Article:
Initially, Foster asks ‘what, in other words, does geography mean to a work of literature?’ And then he sketches the concept, as in Hemmingway’s ‘The Old Man and the Sea’ the place, or geography, brings with it ‘history, interaction between American and Cuban culture, corruption poverty, fishing and of course baseball.’ Foster then asks the question somewhat bluntly, ‘so what’s geography then? And he writes, I usually think of hills, creeks, deserts, beaches, degrees latitude. Stuff like that.’ However, does ‘geography’ really prompt the consideration of a satellite image, documenting lines and tropics, mappings and degrees? For literature, perhaps this kind of static rendering is evocative of the modernist understanding of ‘setting.’ It is a limited, static backdrop, somewhat like the stage design in a piece of amateur theatre. It is this uninspired understanding of the idea of ‘geography’ that Foster wants to pull apart.
Foster unpacks the common approach to the idea of geography: ‘River’s, hills, valleys, buttes, steppes, glaciers, swamps, mountains, prairies, chasms, seas, islands, people.’ But then goes on to specify that it is perhaps people which are mostly relevant in poetry and fiction. To clarify, he writes ‘literary geography is typically about people inhabiting spaces,’ but then more interestingly ‘and at the same time the spaces that inhabit humans. Who can say how much of us comes from our physical surroundings?’ Foster thus emphasises the psychological component of geography, as it seeps into the construction of characters, but then goes further to assert that geography can in fact sketch out any facet or layer of a text- such as ‘setting, psychology, attitude, finance, industry- as it is a process, an enactment, allowing the exploration of human experience as it is being documented by the writer, and thus documents the construction of theme, symbol and even plot. Evidently, geography is intimately essential to the unravelling narratives of literature, and not just the placid backdrop of a languid trout stream.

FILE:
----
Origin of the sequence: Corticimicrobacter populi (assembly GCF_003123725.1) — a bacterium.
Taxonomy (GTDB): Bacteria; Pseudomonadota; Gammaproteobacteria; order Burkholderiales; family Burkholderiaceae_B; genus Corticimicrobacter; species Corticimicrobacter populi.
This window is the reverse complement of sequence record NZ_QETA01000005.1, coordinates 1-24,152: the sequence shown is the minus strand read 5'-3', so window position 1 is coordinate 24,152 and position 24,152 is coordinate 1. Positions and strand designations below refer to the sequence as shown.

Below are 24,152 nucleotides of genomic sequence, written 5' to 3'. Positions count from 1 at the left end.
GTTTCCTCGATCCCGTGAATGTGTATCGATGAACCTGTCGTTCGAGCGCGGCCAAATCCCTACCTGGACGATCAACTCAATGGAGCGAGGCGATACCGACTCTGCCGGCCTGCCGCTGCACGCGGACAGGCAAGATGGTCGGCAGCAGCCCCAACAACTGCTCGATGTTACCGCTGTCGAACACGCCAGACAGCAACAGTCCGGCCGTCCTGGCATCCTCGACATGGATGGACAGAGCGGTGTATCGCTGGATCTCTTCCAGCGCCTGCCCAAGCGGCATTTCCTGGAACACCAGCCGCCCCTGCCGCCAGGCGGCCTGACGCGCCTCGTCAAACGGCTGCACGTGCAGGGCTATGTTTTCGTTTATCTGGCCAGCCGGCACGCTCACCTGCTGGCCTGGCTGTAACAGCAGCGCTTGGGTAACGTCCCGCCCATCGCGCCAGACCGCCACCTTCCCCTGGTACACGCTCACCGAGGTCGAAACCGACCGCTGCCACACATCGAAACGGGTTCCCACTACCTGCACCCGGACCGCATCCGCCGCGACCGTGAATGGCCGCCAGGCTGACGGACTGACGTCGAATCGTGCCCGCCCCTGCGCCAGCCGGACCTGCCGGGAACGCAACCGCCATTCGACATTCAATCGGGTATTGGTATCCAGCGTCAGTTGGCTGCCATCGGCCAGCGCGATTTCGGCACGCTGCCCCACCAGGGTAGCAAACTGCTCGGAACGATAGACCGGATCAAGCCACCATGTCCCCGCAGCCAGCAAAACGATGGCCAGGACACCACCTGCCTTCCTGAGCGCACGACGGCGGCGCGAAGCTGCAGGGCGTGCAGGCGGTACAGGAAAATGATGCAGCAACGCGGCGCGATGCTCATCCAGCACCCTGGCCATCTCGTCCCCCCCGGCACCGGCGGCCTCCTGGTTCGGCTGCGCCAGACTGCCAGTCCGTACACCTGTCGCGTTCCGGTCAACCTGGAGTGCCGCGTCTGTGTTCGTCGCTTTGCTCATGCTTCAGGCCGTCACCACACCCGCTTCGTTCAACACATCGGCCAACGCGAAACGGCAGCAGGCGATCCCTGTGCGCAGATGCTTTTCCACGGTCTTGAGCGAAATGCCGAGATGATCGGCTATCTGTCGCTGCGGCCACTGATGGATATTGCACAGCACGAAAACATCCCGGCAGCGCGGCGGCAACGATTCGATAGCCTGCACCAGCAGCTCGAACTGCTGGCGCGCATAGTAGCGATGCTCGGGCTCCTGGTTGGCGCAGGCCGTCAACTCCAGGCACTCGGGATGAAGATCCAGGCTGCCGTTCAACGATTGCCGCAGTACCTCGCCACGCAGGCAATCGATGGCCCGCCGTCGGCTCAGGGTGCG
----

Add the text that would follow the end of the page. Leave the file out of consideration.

Characters can have the aspects of their personalities knitted and sculpted through the spaces they inhabit. Foster uses the example of Barbara Kingsolver’s Bean Trees with its ‘big horizons,’ ‘clear air,’ brilliant sunshine’ that reflect the open expansiveness of the narrators unfolding possibilities and opportunities. Foster goes on to affirm in fact, that geography can in fact be character and that it can play quite a specific plot role in literary work- because ‘when writer’s send characters south, it is so that they can run amok.’ To ground this assertion Foster notes Conrad, Lawrence, Hemmingway, Kerouac, Bowles, Forster and Durrell. After documenting the specific occurrences of geography and its intimate and crucial function in the very texture and structure of literature, Foster makes perhaps his most important point- Geographies evocation of the sublime. This philosophical point illustrates how through intertwining a character’s journey with a glacier- a writer can reflect on the condition of their existence, whether transcendent, immanent, hopeful, despairing or flawed- the concept of the sublime is pertinent to literature and could be extended much further in Foster’s analysis. However, crucially, Foster emphasises nicely the fundamental importance of geography, which is inclusive of the sublime, and prompts the whole idea of mapping, which is deeply pertinent to contemporary literary analysis, as it moves away from its literal physical setting, and rather emphasises the affective and psychological implications of space, that is ‘geography.’